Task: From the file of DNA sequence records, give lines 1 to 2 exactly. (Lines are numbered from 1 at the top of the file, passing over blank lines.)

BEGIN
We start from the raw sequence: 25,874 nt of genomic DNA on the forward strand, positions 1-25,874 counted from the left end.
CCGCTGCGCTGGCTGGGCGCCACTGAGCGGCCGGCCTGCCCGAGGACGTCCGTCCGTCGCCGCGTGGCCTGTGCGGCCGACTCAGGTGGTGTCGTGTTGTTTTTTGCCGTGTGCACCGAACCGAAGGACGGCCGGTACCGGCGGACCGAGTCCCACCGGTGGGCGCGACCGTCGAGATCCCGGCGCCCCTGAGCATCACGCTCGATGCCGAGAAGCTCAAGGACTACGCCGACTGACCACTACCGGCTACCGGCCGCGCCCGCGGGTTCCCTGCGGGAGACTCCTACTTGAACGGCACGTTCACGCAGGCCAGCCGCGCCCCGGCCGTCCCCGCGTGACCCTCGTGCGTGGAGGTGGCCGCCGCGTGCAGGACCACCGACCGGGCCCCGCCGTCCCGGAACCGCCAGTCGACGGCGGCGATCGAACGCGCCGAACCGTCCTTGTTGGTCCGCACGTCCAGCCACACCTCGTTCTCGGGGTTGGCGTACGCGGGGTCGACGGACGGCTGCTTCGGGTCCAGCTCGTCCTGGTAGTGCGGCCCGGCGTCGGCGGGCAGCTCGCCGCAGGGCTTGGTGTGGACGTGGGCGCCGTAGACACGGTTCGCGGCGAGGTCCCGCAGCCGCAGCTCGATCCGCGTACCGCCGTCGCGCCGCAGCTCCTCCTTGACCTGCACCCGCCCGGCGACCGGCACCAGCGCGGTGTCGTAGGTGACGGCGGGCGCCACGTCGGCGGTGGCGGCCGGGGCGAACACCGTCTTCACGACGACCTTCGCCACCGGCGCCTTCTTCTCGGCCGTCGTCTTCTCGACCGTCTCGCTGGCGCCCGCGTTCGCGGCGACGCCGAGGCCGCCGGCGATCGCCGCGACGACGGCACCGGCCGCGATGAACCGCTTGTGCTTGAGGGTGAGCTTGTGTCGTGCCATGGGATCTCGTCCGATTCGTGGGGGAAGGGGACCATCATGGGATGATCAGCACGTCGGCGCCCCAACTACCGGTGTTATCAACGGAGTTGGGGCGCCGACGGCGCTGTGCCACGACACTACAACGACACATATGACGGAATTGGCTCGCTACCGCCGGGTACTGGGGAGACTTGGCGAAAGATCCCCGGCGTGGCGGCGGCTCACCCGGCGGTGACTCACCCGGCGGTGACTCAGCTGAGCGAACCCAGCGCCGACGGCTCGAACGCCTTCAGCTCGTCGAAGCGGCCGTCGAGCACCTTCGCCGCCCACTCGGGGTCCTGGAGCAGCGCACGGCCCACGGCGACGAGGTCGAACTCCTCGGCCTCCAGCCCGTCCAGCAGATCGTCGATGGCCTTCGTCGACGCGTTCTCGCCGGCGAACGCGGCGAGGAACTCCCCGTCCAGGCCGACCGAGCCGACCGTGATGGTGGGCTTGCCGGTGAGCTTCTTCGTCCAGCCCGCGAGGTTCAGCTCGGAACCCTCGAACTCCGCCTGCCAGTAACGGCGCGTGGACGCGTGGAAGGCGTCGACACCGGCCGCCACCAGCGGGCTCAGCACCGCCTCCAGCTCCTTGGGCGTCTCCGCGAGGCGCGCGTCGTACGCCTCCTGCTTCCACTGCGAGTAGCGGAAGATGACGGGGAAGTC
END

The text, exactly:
We start from the raw sequence: 25,874 nt of genomic DNA on the forward strand, positions 1-25,874 counted from the left end.
CCGCTGCGCTGGCTGGGCGCCACTGAGCGGCCGGCCTGCCCGAGGACGTCCGTCCGTCGCCGCGTGGCCTGTGCGGCCGACTCAGGTGGTGTCGTGTTGTTTTTTGCCGTGTGCACCGAACCGAAGGACGGCCGGTACCGGCGGACCGAGTCCCACCGGTGGGCGCGACCGTCGAGATCCCGGCGCCCCTGAGCATCACGCTCGATGCCGAGAAGCTCAAGGACTACGCCGACTGACCACTACCGGCTACCGGCCGCGCCCGCGGGTTCCCTGCGGGAGACTCCTACTTGAACGGCACGTTCACGCAGGCCAGCCGCGCCCCGGCCGTCCCCGCGTGACCCTCGTGCGTGGAGGTGGCCGCCGCGTGCAGGACCACCGACCGGGCCCCGCCGTCCCGGAACCGCCAGTCGACGGCGGCGATCGAACGCGCCGAACCGTCCTTGTTGGTCCGCACGTCCAGCCACACCTCGTTCTCGGGGTTGGCGTACGCGGGGTCGACGGACGGCTGCTTCGGGTCCAGCTCGTCCTGGTAGTGCGGCCCGGCGTCGGCGGGCAGCTCGCCGCAGGGCTTGGTGTGGACGTGGGCGCCGTAGACACGGTTCGCGGCGAGGTCCCGCAGCCGCAGCTCGATCCGCGTACCGCCGTCGCGCCGCAGCTCCTCCTTGACCTGCACCCGCCCGGCGACCGGCACCAGCGCGGTGTCGTAGGTGACGGCGGGCGCCACGTCGGCGGTGGCGGCCGGGGCGAACACCGTCTTCACGACGACCTTCGCCACCGGCGCCTTCTTCTCGGCCGTCGTCTTCTCGACCGTCTCGCTGGCGCCCGCGTTCGCGGCGACGCCGAGGCCGCCGGCGATCGCCGCGACGACGGCACCGGCCGCGATGAACCGCTTGTGCTTGAGGGTGAGCTTGTGTCGTGCCATGGGATCTCGTCCGATTCGTGGGGGAAGGGGACCATCATGGGATGATCAGCACGTCGGCGCCCCAACTACCGGTGTTATCAACGGAGTTGGGGCGCCGACGGCGCTGTGCCACGACACTACAACGACACATATGACGGAATTGGCTCGCTACCGCCGGGTACTGGGGAGACTTGGCGAAAGATCCCCGGCGTGGCGGCGGCTCACCCGGCGGTGACTCACCCGGCGGTGACTCAGCTGAGCGAACCCAGCGCCGACGGCTCGAACGCCTTCAGCTCGTCGAAGCGGCCGTCGAGCACCTTCGCCGCCCACTCGGGGTCCTGGAGCAGCGCACGGCCCACGGCGACGAGGTCGAACTCCTCGGCCTCCAGCCCGTCCAGCAGATCGTCGATGGCCTTCGTCGACGCGTTCTCGCCGGCGAACGCGGCGAGGAACTCCCCGTCCAGGCCGACCGAGCCGACCGTGATGGTGGGCTTGCCGGTGAGCTTCTTCGTCCAGCCCGCGAGGTTCAGCTCGGAACCCTCGAACTCCGCCTGCCAGTAACGGCGCGTGGACGCGTGGAAGGCGTCGACACCGGCCGCCACCAGCGGGCTCAGCACCGCCTCCAGCTCCTTGGGCGTCTCCGCGAGGCGCGCGTCGTACGCCTCCTGCTTCCACTGCGAGTAGCGGAAGATGACGGGGAAGTC